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I’d had terrible dreams weeks before the launch of my book in Bangkok. I tossed and turned as I imagined every possible thing that could go wrong like turning up at the wrong place, on the wrong date, forgetting to invite people and then to have the few guests who did come, walk out on me. Thankfully it was a pleasant relief that none of those things actually happened on the big day.
60 people attended the launch, including a former executioner, a former prisoner, prison visitors, various volunteers, media folk, friends and interested expatriates. It was a highly meaningful time with sharing some thought provoking ideas concerning penal reform and activities to make the world a better place.
Sadly there was a very important person missing from our forum and it was not due to my forgetting to invite him either. Seri served over 20-years in Bangkwang; he lives like me in Nonthaburi, where he runs his newsstand. I see him almost daily; we share a common bond as well as a joke or drink. He flirts and I dance around his invitations for a ride on his new motorbike all the while encouraging him about his new life.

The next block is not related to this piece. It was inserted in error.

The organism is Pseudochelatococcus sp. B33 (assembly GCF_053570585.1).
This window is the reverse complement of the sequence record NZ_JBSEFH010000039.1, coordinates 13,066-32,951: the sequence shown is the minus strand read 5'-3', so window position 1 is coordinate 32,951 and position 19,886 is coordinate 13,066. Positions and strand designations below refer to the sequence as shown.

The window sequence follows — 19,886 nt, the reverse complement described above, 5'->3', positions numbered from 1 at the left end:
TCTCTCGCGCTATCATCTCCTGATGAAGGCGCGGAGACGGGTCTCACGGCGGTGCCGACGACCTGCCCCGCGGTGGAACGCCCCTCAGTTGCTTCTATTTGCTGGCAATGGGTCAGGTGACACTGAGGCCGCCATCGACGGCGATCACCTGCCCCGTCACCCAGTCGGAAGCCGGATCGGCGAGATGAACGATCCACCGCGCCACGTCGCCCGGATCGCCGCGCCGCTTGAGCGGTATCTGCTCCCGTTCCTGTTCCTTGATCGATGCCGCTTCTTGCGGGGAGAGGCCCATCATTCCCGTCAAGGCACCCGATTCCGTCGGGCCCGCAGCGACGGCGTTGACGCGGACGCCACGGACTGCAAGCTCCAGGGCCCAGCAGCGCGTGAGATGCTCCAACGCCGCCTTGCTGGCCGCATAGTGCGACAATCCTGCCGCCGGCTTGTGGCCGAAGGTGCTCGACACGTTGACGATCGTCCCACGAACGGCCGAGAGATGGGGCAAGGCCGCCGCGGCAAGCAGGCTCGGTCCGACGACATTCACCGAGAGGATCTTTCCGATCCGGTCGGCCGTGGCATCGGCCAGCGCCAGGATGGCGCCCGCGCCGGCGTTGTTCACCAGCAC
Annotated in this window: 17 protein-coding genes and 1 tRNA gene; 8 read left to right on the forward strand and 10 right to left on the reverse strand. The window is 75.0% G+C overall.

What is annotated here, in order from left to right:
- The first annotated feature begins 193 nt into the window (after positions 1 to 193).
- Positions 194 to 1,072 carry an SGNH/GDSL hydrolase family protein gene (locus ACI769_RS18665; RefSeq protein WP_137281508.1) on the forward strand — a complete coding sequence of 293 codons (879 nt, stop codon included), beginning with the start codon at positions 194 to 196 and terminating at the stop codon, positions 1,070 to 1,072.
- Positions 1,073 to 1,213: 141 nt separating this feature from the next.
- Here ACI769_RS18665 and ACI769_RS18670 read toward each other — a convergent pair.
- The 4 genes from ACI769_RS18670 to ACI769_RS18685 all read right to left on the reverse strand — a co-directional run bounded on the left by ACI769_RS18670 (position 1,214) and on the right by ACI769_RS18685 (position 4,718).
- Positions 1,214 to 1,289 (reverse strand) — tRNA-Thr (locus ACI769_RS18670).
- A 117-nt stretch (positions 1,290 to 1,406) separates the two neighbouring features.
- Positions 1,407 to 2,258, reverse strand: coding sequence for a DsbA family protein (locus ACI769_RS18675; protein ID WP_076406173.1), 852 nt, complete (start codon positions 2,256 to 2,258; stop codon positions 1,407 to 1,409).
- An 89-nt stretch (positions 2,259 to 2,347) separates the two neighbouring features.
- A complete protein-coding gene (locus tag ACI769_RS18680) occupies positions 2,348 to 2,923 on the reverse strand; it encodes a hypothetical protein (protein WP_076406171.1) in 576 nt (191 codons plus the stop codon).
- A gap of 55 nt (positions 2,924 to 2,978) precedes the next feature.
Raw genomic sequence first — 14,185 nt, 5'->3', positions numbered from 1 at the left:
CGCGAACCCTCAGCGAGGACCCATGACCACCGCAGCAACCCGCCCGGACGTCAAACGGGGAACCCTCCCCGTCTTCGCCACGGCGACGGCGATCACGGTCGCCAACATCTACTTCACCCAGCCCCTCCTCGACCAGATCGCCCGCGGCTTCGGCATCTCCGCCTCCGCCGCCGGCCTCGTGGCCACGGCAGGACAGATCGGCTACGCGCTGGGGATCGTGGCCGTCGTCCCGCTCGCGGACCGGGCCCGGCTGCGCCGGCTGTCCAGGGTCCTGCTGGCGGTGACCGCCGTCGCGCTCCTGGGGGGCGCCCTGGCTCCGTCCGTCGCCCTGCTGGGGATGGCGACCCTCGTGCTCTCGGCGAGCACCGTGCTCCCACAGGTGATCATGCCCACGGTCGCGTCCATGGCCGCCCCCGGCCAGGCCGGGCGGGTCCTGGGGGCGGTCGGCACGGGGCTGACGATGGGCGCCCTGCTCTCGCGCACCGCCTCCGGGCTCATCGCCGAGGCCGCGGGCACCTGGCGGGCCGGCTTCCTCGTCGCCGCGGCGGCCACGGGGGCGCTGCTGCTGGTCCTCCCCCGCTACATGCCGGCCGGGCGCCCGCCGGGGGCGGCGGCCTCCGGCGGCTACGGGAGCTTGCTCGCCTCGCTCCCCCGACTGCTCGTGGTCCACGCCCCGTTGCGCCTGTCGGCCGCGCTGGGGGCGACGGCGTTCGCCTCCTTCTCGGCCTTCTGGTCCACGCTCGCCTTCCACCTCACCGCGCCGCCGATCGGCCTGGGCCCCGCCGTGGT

He was to be one of my guests of honor, one of the ones without whom there would be no book or proof that sometimes folk do actually make it out of the Big Tiger. He accepted my invitation willingly; he too wanted to have his say. But sadly he was dying. He did not make it as he had lost one of his lungs due to cancer, most likely caused by forced labor working for years in dusty, chemically polluted factories within the prison. He was just too weak to leave his bed. I have lost him, he has not returned to his newsstand and I fear the worst.
One consolation is that the book launch was more than a promotion of my book, or even of the executioners, but it became a panel and opportunity to bring out truths and hopes for change so that folk like Seri will not have to suffer in the future. Even the high-ranking authorities attending joined us in challenging the legal system and futility of the long sentences. The organizers were pleasantly surprised by the responses and I felt that everyone left stimulated and challenged, and secretly I hope that Seri is at peace feeling pleased that he was adequately defended. The launch signaled a rallying of additional voices that will defend the likes of Seri I pray! - Susan Aldous, author of The Angel of Bang Kwang Prison
Pictures by Virginia McCrae
Maverick House will be giving away 5 books from our backlist to one lucky reader. The answers to the following question can be found on www.maverickhouse.com/authors.html . A winner will be drawn from all correct entries.
Question: What is the title of Susan Aldous' memoirs?
Send your answer along with your postal address to: email@example.com